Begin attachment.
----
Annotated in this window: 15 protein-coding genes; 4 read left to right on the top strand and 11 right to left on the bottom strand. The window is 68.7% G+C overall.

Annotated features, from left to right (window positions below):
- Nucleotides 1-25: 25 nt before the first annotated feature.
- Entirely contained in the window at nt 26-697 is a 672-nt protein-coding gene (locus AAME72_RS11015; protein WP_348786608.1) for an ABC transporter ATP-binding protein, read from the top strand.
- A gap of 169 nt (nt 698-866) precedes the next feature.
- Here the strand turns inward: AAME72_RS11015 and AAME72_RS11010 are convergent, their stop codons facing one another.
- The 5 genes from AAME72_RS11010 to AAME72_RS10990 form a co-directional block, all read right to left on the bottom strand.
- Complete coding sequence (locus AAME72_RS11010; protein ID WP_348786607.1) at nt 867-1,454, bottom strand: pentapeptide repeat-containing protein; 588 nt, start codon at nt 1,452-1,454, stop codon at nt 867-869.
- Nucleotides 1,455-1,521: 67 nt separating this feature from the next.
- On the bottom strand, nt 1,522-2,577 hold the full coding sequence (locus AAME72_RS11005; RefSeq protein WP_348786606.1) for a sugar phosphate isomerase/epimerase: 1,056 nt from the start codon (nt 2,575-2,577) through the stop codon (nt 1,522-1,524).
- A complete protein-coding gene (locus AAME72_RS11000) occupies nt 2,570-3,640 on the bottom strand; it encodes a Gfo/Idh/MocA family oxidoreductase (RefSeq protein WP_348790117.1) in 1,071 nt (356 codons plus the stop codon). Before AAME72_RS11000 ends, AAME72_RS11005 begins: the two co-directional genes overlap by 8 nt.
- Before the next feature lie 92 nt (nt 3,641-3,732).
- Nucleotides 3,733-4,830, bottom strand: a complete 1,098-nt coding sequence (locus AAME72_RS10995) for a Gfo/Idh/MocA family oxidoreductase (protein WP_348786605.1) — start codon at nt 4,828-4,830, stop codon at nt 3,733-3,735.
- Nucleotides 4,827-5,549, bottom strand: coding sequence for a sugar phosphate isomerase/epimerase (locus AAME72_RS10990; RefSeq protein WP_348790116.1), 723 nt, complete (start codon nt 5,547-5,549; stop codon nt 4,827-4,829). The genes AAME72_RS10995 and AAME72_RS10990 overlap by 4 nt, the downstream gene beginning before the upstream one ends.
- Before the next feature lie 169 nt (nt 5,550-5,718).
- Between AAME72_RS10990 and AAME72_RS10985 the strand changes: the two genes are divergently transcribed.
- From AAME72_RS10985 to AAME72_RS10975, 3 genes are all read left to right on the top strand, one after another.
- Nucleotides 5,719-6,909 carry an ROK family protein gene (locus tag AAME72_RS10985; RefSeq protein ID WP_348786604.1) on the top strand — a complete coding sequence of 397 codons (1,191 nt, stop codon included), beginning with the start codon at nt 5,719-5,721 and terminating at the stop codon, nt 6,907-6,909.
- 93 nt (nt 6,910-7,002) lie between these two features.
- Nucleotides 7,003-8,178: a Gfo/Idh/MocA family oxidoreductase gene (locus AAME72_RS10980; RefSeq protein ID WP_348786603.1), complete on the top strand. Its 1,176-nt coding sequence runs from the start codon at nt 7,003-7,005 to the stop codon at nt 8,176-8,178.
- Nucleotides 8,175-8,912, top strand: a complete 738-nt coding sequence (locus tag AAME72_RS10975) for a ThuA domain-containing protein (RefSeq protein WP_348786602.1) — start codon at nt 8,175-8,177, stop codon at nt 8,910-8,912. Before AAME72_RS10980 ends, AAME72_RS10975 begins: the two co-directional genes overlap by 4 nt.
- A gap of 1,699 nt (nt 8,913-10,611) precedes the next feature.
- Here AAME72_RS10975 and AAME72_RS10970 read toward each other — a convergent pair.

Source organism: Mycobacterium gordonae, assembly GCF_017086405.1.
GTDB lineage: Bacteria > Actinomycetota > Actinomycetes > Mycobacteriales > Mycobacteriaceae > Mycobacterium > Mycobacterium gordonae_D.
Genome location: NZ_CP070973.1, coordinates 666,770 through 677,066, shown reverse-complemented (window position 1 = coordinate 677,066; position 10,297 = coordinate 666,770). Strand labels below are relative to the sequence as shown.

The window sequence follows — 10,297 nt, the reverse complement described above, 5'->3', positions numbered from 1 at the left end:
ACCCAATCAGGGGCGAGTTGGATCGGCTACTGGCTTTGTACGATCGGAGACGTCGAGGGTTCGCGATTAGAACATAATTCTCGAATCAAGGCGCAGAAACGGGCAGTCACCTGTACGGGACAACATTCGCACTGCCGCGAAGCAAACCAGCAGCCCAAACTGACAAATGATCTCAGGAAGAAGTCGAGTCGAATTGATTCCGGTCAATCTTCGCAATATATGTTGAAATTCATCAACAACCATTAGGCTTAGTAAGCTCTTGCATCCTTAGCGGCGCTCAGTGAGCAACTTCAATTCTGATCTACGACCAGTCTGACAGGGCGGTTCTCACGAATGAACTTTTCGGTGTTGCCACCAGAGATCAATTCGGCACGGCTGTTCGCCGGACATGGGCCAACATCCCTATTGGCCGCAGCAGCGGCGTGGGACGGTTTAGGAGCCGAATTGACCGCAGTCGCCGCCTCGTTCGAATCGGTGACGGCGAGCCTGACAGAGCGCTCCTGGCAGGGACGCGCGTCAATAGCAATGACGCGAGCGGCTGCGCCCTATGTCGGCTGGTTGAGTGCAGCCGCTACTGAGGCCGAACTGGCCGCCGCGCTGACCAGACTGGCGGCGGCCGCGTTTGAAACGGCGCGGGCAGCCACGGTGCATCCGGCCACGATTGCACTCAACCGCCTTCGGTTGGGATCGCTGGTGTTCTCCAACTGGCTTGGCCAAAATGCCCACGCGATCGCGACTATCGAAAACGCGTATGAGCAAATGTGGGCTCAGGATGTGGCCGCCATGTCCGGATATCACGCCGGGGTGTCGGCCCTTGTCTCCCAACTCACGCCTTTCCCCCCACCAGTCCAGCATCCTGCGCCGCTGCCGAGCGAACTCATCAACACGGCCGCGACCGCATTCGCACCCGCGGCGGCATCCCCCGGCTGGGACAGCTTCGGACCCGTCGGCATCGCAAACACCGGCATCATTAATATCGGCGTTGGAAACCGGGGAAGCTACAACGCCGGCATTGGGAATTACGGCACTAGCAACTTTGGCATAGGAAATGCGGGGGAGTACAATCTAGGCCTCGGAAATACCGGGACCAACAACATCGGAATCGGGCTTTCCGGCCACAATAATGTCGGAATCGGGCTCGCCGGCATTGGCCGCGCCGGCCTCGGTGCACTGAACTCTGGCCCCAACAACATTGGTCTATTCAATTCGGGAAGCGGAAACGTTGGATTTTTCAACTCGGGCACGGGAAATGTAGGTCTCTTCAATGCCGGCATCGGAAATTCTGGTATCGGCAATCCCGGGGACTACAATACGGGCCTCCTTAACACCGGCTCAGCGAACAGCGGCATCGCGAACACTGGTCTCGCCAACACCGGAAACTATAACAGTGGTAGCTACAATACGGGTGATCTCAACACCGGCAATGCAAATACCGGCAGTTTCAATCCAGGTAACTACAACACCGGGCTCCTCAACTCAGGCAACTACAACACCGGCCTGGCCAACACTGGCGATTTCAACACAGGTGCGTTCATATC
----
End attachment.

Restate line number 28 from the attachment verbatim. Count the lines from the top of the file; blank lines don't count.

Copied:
ACCCAATCAGGGGCGAGTTGGATCGGCTACTGGCTTTGTACGATCGGAGACGTCGAGGGTTCGCGATTAGAACATAATTCTCGAATCAAGGCGCAGAAACGGGCAGTCACCTGTACGGGACAACATTCGCACTGCCGCGAAGCAAACCAGCAGCCCAAACTGACAAATGATCTCAGGAAGAAGTCGAGTCGAATTGATTCCGGTCAATCTTCGCAATATATGTTGAAATTCATCAACAACCATTAGGCTTAGTAAGCTCTTGCATCCTTAGCGGCGCTCAGTGAGCAACTTCAATTCTGATCTACGACCAGTCTGACAGGGCGGTTCTCACGAATGAACTTTTCGGTGTTGCCACCAGAGATCAATTCGGCACGGCTGTTCGCCGGACATGGGCCAACATCCCTATTGGCCGCAGCAGCGGCGTGGGACGGTTTAGGAGCCGAATTGACCGCAGTCGCCGCCTCGTTCGAATCGGTGACGGCGAGCCTGACAGAGCGCTCCTGGCAGGGACGCGCGTCAATAGCAATGACGCGAGCGGCTGCGCCCTATGTCGGCTGGTTGAGTGCAGCCGCTACTGAGGCCGAACTGGCCGCCGCGCTGACCAGACTGGCGGCGGCCGCGTTTGAAACGGCGCGGGCAGCCACGGTGCATCCGGCCACGATTGCACTCAACCGCCTTCGGTTGGGATCGCTGGTGTTCTCCAACTGGCTTGGCCAAAATGCCCACGCGATCGCGACTATCGAAAACGCGTATGAGCAAATGTGGGCTCAGGATGTGGCCGCCATGTCCGGATATCACGCCGGGGTGTCGGCCCTTGTCTCCCAACTCACGCCTTTCCCCCCACCAGTCCAGCATCCTGCGCCGCTGCCGAGCGAACTCATCAACACGGCCGCGACCGCATTCGCACCCGCGGCGGCATCCCCCGGCTGGGACAGCTTCGGACCCGTCGGCATCGCAAACACCGGCATCATTAATATCGGCGTTGGAAACCGGGGAAGCTACAACGCCGGCATTGGGAATTACGGCACTAGCAACTTTGGCATAGGAAATGCGGGGGAGTACAATCTAGGCCTCGGAAATACCGGGACCAACAACATCGGAATCGGGCTTTCCGGCCACAATAATGTCGGAATCGGGCTCGCCGGCATTGGCCGCGCCGGCCTCGGTGCACTGAACTCTGGCCCCAACAACATTGGTCTATTCAATTCGGGAAGCGGAAACGTTGGATTTTTCAACTCGGGCACGGGAAATGTAGGTCTCTTCAATGCCGGCATCGGAAATTCTGGTATCGGCAATCCCGGGGACTACAATACGGGCCTCCTTAACACCGGCTCAGCGAACAGCGGCATCGCGAACACTGGTCTCGCCAACACCGGAAACTATAACAGTGGTAGCTACAATACGGGTGATCTCAACACCGGCAATGCAAATACCGGCAGTTTCAATCCAGGTAACTACAACACCGGGCTCCTCAACTCAGGCAACTACAACACCGGCCTGGCCAACACTGGCGATTTCAACACAGGTGCGTTCATATC